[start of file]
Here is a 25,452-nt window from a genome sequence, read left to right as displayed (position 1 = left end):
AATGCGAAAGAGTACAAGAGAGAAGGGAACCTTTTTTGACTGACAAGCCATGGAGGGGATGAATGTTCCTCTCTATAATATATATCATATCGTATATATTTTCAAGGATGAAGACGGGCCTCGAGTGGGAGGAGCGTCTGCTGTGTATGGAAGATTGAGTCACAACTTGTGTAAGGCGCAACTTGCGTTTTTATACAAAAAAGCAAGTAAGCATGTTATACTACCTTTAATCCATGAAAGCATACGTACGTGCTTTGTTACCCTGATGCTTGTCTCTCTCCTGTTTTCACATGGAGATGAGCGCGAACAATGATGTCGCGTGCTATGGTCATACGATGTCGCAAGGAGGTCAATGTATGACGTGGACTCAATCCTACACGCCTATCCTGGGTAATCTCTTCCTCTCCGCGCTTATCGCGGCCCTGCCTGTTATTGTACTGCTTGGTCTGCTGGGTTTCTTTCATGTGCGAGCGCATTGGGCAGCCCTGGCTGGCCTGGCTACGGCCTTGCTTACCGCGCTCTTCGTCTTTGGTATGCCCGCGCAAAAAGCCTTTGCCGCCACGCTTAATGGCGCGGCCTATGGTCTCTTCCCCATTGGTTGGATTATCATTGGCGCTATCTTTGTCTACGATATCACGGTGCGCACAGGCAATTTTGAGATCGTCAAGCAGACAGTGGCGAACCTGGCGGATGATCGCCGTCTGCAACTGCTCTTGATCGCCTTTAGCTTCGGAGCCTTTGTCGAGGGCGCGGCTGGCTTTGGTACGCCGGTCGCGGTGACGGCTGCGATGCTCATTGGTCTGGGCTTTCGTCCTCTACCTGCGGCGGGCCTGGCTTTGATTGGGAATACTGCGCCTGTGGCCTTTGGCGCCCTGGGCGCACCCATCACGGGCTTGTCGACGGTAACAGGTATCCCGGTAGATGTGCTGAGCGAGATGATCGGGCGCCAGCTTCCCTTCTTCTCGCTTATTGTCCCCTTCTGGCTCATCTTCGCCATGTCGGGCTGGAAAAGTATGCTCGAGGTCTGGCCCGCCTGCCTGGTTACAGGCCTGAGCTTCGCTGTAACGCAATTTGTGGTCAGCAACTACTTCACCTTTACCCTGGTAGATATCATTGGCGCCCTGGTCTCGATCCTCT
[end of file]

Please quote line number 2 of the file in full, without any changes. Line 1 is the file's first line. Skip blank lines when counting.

AATGCGAAAGAGTACAAGAGAGAAGGGAACCTTTTTTGACTGACAAGCCATGGAGGGGATGAATGTTCCTCTCTATAATATATATCATATCGTATATATTTTCAAGGATGAAGACGGGCCTCGAGTGGGAGGAGCGTCTGCTGTGTATGGAAGATTGAGTCACAACTTGTGTAAGGCGCAACTTGCGTTTTTATACAAAAAAGCAAGTAAGCATGTTATACTACCTTTAATCCATGAAAGCATACGTACGTGCTTTGTTACCCTGATGCTTGTCTCTCTCCTGTTTTCACATGGAGATGAGCGCGAACAATGATGTCGCGTGCTATGGTCATACGATGTCGCAAGGAGGTCAATGTATGACGTGGACTCAATCCTACACGCCTATCCTGGGTAATCTCTTCCTCTCCGCGCTTATCGCGGCCCTGCCTGTTATTGTACTGCTTGGTCTGCTGGGTTTCTTTCATGTGCGAGCGCATTGGGCAGCCCTGGCTGGCCTGGCTACGGCCTTGCTTACCGCGCTCTTCGTCTTTGGTATGCCCGCGCAAAAAGCCTTTGCCGCCACGCTTAATGGCGCGGCCTATGGTCTCTTCCCCATTGGTTGGATTATCATTGGCGCTATCTTTGTCTACGATATCACGGTGCGCACAGGCAATTTTGAGATCGTCAAGCAGACAGTGGCGAACCTGGCGGATGATCGCCGTCTGCAACTGCTCTTGATCGCCTTTAGCTTCGGAGCCTTTGTCGAGGGCGCGGCTGGCTTTGGTACGCCGGTCGCGGTGACGGCTGCGATGCTCATTGGTCTGGGCTTTCGTCCTCTACCTGCGGCGGGCCTGGCTTTGATTGGGAATACTGCGCCTGTGGCCTTTGGCGCCCTGGGCGCACCCATCACGGGCTTGTCGACGGTAACAGGTATCCCGGTAGATGTGCTGAGCGAGATGATCGGGCGCCAGCTTCCCTTCTTCTCGCTTATTGTCCCCTTCTGGCTCATCTTCGCCATGTCGGGCTGGAAAAGTATGCTCGAGGTCTGGCCCGCCTGCCTGGTTACAGGCCTGAGCTTCGCTGTAACGCAATTTGTGGTCAGCAACTACTTCACCTTTACCCTGGTAGATATCATTGGCGCCCTGGTCTCGATCCTCT